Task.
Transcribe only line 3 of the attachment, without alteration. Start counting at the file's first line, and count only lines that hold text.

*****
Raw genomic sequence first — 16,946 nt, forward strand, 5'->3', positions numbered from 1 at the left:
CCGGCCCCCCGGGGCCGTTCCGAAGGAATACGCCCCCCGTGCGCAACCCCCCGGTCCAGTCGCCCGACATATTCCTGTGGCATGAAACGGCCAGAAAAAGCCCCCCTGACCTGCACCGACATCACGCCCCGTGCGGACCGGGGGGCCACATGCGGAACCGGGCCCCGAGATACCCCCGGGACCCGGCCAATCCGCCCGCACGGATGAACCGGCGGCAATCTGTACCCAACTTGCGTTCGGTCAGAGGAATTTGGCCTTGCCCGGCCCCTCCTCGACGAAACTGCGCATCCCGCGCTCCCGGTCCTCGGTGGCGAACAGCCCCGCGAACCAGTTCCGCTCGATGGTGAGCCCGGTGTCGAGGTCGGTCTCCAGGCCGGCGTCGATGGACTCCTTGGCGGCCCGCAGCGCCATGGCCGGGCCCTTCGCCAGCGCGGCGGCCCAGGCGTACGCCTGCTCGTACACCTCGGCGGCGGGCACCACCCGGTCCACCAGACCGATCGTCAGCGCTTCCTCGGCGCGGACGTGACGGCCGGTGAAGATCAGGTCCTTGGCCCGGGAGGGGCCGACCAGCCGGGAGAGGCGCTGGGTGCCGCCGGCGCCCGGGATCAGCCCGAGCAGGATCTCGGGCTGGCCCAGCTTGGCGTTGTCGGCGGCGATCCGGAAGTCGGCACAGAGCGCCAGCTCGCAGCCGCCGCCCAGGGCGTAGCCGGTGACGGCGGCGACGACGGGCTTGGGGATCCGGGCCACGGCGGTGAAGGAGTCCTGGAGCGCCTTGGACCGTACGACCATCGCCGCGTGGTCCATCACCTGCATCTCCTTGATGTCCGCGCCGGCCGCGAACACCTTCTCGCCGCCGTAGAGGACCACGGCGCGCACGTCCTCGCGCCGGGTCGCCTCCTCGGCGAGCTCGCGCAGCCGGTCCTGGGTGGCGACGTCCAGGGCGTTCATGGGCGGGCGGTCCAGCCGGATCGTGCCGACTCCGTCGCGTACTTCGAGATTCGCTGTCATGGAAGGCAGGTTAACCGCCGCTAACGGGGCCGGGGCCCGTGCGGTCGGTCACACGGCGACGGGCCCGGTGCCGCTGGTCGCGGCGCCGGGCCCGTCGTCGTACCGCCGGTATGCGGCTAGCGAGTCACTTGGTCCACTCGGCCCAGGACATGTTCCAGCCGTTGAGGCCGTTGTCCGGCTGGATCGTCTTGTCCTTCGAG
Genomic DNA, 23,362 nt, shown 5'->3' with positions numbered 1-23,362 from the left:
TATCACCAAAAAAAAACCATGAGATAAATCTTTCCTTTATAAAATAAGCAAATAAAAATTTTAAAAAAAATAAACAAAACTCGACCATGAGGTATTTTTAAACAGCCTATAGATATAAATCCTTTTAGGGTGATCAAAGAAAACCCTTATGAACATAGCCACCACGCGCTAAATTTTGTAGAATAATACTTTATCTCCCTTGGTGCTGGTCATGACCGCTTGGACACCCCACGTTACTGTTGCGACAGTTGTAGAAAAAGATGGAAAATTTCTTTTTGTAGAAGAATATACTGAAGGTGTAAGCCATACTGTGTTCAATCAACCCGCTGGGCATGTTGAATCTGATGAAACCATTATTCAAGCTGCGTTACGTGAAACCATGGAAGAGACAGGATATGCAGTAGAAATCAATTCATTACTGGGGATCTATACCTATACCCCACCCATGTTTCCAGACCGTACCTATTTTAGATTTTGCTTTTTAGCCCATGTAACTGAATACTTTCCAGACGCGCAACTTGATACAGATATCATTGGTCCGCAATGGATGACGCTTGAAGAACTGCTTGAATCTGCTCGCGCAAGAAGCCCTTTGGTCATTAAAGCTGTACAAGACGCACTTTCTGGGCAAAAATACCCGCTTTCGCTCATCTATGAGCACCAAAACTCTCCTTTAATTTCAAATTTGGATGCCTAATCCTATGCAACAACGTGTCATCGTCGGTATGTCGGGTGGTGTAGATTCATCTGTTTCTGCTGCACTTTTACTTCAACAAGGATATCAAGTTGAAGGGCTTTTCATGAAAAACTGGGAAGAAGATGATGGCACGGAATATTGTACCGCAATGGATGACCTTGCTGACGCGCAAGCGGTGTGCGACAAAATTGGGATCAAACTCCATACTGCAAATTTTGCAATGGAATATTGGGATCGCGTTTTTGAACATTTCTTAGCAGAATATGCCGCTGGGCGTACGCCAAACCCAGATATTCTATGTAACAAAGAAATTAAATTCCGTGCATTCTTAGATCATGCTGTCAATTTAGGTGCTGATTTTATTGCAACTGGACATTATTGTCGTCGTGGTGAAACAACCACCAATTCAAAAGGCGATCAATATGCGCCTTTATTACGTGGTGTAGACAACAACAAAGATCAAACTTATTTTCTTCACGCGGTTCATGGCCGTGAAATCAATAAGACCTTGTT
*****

Genomic DNA, 23,362 nt, shown 5'->3' with positions numbered 1-23,362 from the left: